“Njals of this feud was the lawsuit about the

“Njals Saga” provides the exact specimens of the lawful behaviour of medieval Icelanders. In the view of the law, the plot of Saga represents the complicated juridical case, which resulted from continuous sanguinary feud of two noble Icelandic families. The beginning of this feud was the lawsuit about the dowry between Hrutur and the father of his ex-wife Unnr – Mörður. When Unnr divorced from Hrutur, her father demanded the return of the property agreed by the marriage contract, but Hrutur refused to give anything and the case went to court. Hrutur managed to win the lawsuit.  The relatives of Unnr, who were dissatisfied with the outcome of the trial, subsequently obtained its revision.

Some time later, the initial cause of the litigation – the dowry of Unnr – was forgotten, but the hostile relations between the families were preserved. The beginning of a new stage of hostility was a quarrel between Hrutur’s niece Hallgerthur and Njal’s wife Bergthóra.  Because of this quarrel, the sons of Njal and Sigfússon, who at that time was the main representative of the hostile family, were involved in a series of litigations, and after the murder of Höskuldr, the conduct of the lawsuit on the part of Sigfus’ families was transferred to Flosi, the brother-in-law of Höskuldr. Enmity faded, then flared up, involving more and more people from both clans.

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  Gunnar was outlawed and killed, Njal and his family members burned in their own house.  As a result, the feud resulted in 1012 in the largest battle on the Althing.  Because of the futility of continuing the quarrel, its final outcome was a reconciliation of the surviving representatives of both clans. One of the main features of this feud was that the ?lans of Njal and Flosi were interconnected by cross-marriages.  As a result, many participants in the struggle, belonging by birth to a single genus, were inherent in another, so the conflict described is inherently intra-natal.  Family relations initially served as one of the factors holding back enmity, so intra-natal conflicts contradicted the way of the Old Icelandic society, and if they arose, they proved to be the most difficult to resolve. Supporting one of the relatives, a man had to speak out against other relatives.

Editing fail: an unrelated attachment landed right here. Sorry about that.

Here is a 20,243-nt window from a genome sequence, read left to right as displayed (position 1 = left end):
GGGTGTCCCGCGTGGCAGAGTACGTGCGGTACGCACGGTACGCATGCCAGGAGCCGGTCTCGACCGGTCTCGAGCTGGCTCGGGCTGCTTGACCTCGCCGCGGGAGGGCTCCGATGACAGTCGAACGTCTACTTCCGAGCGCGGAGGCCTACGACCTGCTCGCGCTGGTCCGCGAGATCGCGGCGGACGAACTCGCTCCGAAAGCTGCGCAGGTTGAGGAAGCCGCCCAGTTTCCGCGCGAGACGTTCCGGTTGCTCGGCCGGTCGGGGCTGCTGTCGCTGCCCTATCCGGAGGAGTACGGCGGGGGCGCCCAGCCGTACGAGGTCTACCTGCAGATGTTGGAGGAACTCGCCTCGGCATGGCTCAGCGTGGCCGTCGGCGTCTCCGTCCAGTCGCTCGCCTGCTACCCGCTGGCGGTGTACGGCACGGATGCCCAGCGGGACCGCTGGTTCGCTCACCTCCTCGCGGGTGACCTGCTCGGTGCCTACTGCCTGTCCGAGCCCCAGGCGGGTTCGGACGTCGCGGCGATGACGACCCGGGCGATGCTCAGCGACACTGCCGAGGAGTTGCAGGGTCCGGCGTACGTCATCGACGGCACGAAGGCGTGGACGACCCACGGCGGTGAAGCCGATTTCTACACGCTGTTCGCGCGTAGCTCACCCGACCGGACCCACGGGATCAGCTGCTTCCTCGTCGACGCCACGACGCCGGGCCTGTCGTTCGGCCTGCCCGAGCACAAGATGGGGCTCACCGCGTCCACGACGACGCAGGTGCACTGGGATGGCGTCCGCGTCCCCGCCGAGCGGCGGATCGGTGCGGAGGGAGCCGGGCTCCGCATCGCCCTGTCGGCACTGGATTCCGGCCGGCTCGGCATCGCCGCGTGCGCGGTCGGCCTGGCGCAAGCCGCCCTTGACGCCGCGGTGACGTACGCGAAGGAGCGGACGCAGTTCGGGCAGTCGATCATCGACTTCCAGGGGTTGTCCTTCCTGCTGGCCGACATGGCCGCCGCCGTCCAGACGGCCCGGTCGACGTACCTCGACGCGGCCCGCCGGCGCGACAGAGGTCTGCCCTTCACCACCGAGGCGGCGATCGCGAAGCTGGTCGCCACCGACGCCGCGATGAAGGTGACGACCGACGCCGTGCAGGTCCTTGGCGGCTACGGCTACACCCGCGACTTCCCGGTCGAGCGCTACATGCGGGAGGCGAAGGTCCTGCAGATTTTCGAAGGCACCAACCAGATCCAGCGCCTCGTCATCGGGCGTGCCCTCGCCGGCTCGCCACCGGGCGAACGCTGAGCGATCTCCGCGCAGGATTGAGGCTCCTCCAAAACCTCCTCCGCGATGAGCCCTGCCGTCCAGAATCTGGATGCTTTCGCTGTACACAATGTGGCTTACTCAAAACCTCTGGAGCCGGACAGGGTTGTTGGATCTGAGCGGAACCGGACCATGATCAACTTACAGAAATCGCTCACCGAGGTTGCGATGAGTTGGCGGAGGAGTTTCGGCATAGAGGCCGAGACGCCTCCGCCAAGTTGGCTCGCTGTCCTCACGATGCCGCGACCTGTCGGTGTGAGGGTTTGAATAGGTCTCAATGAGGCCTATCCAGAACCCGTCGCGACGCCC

This greatly hampered the trial, since it was believed that relatives should support each other, including in trials, and their testimonial evidences could be rejected as biased.  In addition, it was difficult to find such judges and witnesses that would be recognized eligible, in other words, who’d not support the interests of one of the parties and, accordingly, would not belong to the parties. The texts of the sagas, and especially of the “Njals Saga”, testify that already at the turn of the 10th-11th centuries.  between the representatives of the most notable Icelandic clans begins a struggle for political power and the strengthening of their authority in society, which inevitably leads to a clash of people related by kinship.  The desire for public order led to attempts at peaceful resolution of conflicts, which were carried out at several levels: between clans, on Things and on Althing – the general court. Minor violations (theft) were easily resolved at the primary or secondary levels, whereas the settlement of significant misdeeds or cases of noble kins required the involvement of more people as witnesses and guarantors.

  A significant conflict demanded the reinforcement of the peace treaty with additional kinship ties, which should ensure a long duration of peace between the clans. In that way, in the “Njals Saga” Gunnar, a relative of Unnr, married the niece of Hrutur. However, in practice, their establishment did not guarantee the exhaustion of the conflict.

  The hidden cause of intra-natal conflicts in the sagas is the struggle for power.  And this motive is fully realized by the saga compiler, which is reflected in the words of the characters. Thus, in the process of litigation Flosi says: “This will I promise to you, ye sons of Sigfus, not to part from this quarrel before one of us bites the dust before the other” – Njal’s Saga. Chapter 123. The behaviour of the heroes of the saga suggests that already in the era of Njal, at the turn of the X-XI centuries, the disintegration of clan relations begins.  While preserving the external attributes of a society built on kinship ties, these connections actually begin to lose their primary importance, going to the background before the desire to achieve influence in society.

  Within the country, the struggle for political influence is inflaming, although it is carried out in the forms of revenge.